Taking a simple geometrical form and put it in a “sacred” geometrical grid doesn’t make it any more of a rocket science(if that’s your point after all). And Yes, a geometrical consistent shape will always look eye-pleasing because the human brain just loves symmetry.

    No offence Jester, I am respecting your time spend. Its always nice to know that there are still people questioning what’s taking granted by the most of us. But sometimes it is just a waste of time.(proved by myself by writing these lines). I have to admit you had my attention one this one!

    (Keep the spelling mistakes)

    • Jester February 8, 2014

      You talk about this as if the logos was an object of importance. That´s the wrong approach. The interesting thing lies in the experience and perception of these logos. The problem with all naysayers here is that their taste is narrow, poor and deficient. Most of you have not seen or cannot determine the difference between something that is aligned with Sacred Geometry or not. I can, without using any grid pattern.

      I bet none of you can define art neither. I can. You should be here to learn and ask questions on how you can develop your understanding about Sacred Geometry. Not try and teach me that this is pointless.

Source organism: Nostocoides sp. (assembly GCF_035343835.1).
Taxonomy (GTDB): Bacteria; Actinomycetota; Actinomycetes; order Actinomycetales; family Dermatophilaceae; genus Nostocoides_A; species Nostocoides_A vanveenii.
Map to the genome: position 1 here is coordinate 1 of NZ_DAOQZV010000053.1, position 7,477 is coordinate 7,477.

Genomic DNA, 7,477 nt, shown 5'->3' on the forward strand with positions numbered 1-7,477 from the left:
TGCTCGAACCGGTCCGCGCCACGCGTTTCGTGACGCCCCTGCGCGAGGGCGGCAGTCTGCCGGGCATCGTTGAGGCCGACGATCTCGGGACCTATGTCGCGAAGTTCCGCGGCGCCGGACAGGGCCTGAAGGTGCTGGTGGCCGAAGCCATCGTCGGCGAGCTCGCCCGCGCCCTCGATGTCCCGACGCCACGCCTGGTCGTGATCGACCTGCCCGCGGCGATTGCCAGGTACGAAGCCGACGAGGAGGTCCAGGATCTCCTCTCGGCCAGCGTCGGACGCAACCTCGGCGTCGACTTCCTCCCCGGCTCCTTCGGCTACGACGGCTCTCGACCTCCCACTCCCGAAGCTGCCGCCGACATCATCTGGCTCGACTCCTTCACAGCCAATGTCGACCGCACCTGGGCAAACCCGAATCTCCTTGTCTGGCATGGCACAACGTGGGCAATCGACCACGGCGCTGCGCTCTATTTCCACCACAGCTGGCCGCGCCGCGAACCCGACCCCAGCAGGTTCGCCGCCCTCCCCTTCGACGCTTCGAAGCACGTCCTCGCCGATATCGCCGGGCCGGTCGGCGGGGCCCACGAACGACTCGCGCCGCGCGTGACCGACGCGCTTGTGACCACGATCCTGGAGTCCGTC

• Steve July 14, 2014

        You pompous bastard. Looking down upon these people with your nose turned up high, passing judgment upon those who probably know a lot more than you do.

        ‘I bet none of you can define art neither. I can.’ – ‘I can, without using any grid pattern.’ Lose the Ego Jester, you are making yourself look like a massive dick.

        • Jester July 15, 2014

          Steve, I´m not looking down on anyone. Why would I? I just answer questions and respond to criticism, that´s all. If it sounds like I have a big ego then it´s because I´m using rhetoric to make my points clear and effective.

          • art November 5, 2014

            I bet you can’t define Art. lol

            • Jester November 16, 2014